Things to consider when closing a mentoring match – Part 2
Mentoring programs create matches but don’t always consider what needs to take place when a match is closed. Learn what the best practices and proper processes are for closing a match while considering the best interest of the youth.
In the first article of this three part series, I discussed the reasons why a youth mentoring match may close. In this article, we will explore the process of closing an adult youth mentoring match.
When deciding to close a mentoring match, the decision should be a collective one reached by the mentoring program staff, mentor, mentee and mentee’s family. After making the determination to close a match, for various reasons mentioned in the first article of this series, there are several steps to follow in the closure process to ensure all individuals involved understand what is happening and that there is little to no damage done to the youth and their emotions.
Best practices for mentoring programs tell us a formal match closure process is needed. All parties in the mentoring match should understand what is happening and expectations should be clear. In this process, it is important to indicate the formal relationship is ending and what that entails. Here is the recommended process to take when closing an adult/youth mentoring match:
- Notify all the parties involved of intent to close the match: mentoring program, mentor, mentee, mentee’s family, other affiliated programs (such as schools).
- Schedule a face-to-face closure meeting with all parties.
- During the meeting, provide time to discuss and acknowledge the match’s feelings, memories, accomplishments and favorite activities or fun times.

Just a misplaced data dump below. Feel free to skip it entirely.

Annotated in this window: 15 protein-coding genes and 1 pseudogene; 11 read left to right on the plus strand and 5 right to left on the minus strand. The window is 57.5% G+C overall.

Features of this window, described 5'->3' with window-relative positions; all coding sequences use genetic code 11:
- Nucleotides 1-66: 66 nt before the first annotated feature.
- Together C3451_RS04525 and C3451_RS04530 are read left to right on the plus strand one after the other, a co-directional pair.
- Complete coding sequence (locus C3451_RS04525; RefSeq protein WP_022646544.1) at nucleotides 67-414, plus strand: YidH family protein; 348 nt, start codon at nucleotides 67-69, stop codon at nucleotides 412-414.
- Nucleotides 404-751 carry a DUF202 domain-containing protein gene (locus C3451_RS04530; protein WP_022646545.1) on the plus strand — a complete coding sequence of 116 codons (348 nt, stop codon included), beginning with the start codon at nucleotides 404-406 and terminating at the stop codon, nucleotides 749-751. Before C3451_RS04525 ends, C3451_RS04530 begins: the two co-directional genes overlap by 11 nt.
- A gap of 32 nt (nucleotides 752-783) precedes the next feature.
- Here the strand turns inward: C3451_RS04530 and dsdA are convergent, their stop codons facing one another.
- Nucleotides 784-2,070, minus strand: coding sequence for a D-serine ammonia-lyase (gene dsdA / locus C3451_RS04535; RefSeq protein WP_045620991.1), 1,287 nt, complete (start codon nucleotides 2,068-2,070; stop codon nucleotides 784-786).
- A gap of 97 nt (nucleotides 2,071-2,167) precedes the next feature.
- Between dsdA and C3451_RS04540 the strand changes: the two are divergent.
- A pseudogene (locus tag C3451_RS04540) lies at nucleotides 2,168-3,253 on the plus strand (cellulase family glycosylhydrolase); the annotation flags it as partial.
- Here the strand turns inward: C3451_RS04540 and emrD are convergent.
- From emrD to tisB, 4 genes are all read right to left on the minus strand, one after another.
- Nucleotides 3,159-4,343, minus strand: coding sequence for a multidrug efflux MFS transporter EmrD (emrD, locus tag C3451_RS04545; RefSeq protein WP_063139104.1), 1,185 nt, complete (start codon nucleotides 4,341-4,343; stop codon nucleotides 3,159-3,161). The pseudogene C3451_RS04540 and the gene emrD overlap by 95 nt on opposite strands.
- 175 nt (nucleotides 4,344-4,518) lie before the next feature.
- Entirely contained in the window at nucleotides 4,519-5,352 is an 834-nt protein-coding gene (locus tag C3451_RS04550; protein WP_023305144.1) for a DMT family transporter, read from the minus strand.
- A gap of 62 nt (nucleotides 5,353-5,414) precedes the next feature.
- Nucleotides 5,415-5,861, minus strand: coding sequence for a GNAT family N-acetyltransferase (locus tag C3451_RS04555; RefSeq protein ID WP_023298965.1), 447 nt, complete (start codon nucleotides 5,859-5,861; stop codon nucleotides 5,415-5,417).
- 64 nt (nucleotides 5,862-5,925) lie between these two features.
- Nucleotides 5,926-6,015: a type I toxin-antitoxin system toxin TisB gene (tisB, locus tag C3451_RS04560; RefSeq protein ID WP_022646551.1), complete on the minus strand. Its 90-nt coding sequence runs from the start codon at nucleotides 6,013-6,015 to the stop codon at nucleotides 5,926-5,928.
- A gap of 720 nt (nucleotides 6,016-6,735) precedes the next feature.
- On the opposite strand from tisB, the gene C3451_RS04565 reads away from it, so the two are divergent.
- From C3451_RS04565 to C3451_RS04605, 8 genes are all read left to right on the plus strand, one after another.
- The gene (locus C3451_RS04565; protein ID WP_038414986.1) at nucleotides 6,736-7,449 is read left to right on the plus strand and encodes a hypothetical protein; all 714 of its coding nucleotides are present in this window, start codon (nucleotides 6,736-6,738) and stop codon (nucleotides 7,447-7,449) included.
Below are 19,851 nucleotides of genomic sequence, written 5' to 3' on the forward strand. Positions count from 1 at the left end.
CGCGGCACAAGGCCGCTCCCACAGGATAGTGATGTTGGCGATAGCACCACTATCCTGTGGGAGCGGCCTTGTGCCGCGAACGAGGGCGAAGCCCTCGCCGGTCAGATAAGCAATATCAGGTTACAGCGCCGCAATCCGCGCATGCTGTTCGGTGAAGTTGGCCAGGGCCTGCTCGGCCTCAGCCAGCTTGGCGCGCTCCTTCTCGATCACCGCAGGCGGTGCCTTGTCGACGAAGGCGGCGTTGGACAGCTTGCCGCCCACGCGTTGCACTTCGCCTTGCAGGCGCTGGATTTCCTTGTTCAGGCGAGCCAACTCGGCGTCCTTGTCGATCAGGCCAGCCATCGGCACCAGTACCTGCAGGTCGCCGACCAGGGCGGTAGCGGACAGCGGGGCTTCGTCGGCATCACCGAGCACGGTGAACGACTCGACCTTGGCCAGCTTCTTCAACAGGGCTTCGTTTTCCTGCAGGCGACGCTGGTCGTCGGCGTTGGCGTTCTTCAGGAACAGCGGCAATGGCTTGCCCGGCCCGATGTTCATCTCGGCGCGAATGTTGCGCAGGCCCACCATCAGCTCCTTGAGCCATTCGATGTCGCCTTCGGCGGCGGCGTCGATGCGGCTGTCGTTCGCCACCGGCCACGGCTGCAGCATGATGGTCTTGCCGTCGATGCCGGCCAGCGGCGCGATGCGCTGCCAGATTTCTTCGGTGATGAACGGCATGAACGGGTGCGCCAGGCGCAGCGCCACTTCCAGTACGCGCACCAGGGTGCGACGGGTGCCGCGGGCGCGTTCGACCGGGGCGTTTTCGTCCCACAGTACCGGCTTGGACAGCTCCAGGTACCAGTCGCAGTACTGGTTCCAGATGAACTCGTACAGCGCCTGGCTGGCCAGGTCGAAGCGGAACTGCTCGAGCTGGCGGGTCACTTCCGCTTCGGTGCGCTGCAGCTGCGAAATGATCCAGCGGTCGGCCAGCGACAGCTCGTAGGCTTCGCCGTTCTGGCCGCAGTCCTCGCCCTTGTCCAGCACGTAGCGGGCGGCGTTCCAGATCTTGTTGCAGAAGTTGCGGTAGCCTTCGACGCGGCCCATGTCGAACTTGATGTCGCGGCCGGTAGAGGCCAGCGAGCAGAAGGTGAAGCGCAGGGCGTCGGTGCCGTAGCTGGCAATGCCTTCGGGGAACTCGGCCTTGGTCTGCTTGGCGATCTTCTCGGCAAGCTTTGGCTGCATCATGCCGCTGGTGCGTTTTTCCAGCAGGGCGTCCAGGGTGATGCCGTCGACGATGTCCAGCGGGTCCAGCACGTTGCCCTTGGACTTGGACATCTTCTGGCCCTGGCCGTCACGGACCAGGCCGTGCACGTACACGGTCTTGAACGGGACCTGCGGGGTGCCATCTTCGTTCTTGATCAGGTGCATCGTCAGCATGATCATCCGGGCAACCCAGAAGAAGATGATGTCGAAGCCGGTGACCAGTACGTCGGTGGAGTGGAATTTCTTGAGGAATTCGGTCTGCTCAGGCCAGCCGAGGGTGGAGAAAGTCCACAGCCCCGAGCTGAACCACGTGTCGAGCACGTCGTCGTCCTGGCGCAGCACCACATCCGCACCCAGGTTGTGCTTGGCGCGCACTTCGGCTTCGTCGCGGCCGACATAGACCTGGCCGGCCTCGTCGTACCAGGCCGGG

- Discuss everyone’s future plans and expectations.
- Determine if the individuals will remain in contact and if so, what that specifically look like (i.e. calls, visits, etc.).
- Decide if the mentor and or mentee are good candidates to be re-matched or referred to another program.
If the mentoring match agrees upon future contact, the supporting mentoring program is no longer responsible for overseeing the match and its interactions. This becomes the parents’ responsibility.
If a formal match closure meeting is not possible, a letter will suffice. The letter must be very specific and include as much of the match closure process as possible. All parties should sign the letter in agreement and return the signed copy to the mentoring program. This signed letter indicates the mentoring program is no longer liable for the individuals in this particular mentoring relationship.
For adult mentors looking for additional information about mentoring, Michigan State University Extension offers volunteer mentor training that covers the many stages of adult/youth mentoring matches, including when a match has to end. You can find also find additional information regarding mentor training and mentoring program best practices on the Michigan 4-H website or through the National Mentoring Partnership.